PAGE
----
After Further Review: PGA Tour parity


Each week, takes a look back at the week in golf. In this edition of After Further Review, our writers weigh in on changes in the voting process for the World Golf Hall of Fame, the sound of Karrie Webb's shots, parity on the PGA Tour and the state of Adam Scott's psyche.

 The World Golf Hall of Fame changed its voting process this week from something you didn't realize existed to something else you'll soon forget was implemented. In a nutshell, a 16-person committee will now vote, with individuals needing 75 percent for election. Fine. Nice idea. But it doesn't obscure a glaring weakness of the WGHOF eligibility requirement: The minimum age remains 40. In recent years, Phil Mickelson and Ernie Els have won majors after being inducted; Tiger Woods will soon attempt to join them. Sound silly that an active player should be eligible? Of course it does. The age needs to be increased to 50 or - even better - five years after their last competitive event on a major (non-senior) tour. These players aren't going anywhere and neither are we. There shouldn't be any rush to elect them into the Hall. - Jason Sobel

Parity has arrived in golf. When Masters champion and would-be world No. 1 Adam Scott can’t close out a three-stroke 54-hole lead and No. 1 Tiger Woods has played exactly one full Sunday round in 2014 there is no other way to slice it. Slumps, be they injury-induced or otherwise, can be explained, but the eclectic mix of champions in the Florida swing alone go well beyond temporary swoons. In order, Russell Henley (Honda Classic), Chesson Hadley (Puerto Rico Open), Patrick Reed (WGC-Cadillac Championship), John Senden (Valspar Championship) and Matt Every (Arnold Palmer Invitational) all did what no top-10 player could – win. Parity indeed. - Rex Hoggard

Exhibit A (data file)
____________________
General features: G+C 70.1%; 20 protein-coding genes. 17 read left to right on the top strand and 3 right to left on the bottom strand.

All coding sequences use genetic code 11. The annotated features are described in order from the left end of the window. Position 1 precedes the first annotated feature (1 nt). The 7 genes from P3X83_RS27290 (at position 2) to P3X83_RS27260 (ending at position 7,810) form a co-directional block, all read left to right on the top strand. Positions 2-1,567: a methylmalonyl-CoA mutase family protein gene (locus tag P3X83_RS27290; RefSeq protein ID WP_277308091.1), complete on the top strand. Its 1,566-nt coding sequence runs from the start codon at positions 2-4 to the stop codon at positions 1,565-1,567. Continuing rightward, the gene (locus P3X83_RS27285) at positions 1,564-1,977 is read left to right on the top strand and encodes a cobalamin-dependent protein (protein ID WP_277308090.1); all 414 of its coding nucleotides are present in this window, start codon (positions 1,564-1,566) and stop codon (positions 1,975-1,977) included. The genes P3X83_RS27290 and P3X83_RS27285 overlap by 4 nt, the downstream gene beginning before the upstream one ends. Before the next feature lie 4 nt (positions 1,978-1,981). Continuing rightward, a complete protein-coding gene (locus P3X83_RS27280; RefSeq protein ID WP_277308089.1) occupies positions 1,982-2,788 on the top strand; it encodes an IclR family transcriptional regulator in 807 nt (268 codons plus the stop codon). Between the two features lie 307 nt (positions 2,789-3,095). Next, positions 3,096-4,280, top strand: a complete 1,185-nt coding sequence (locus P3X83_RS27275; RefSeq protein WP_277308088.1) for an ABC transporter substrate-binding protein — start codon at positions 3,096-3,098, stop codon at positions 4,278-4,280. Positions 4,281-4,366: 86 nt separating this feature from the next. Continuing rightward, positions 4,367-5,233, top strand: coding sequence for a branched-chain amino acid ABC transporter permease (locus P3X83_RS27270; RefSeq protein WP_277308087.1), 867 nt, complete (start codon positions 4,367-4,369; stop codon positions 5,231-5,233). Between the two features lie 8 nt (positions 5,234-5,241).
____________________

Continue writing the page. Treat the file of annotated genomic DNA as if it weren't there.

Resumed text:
There’s an awful lot of scar tissue on Adam Scott’s chiseled frame. The official record shows that he is now 6-for-10 with at least a share of the 54-hole lead on the PGA Tour, but this loss stings, no matter how you spin it. Seven shots ahead, he took 63 swipes with his putter over the weekend and hit poor shots when he most needed to steady himself. He squandered not only his best chance to win this season but also an opportunity to rise to No. 1 in the world for the first time. Even he would agree that he doesn’t yet deserve that lofty ranking, not after this weekend performance. – Ryan Lavner

Back when Karrie Webb was the dominant force in women’s golf, I asked Hall of Famer Beth Daniel what she liked about Webb’s game. This was back in ’99, after Daniel played a round with Webb at The Office Depot event in West Palm Beach, Fla.

Daniel talked for five minutes about the sound of Webb’s shots. It was like listening to one great pianist admire the way another consistently struck all the right chords. Daniel was one of the greatest ball strikers the women's game has ever seen.

“The sound of Karrie's shots, they’re so solid, it’s unbelievable,” Daniel told me.

At 39, Webb is still making sweet music. With a final-round 63 Sunday at the JTBC Founders Cup, she won her 41st LPGA title, moving into 10th place on the tour’s all-time winner’s list. She’s tied with Babe Zaharias. Informed of this Sunday, you could see Webb appreciated the sound of that. - Randall Mell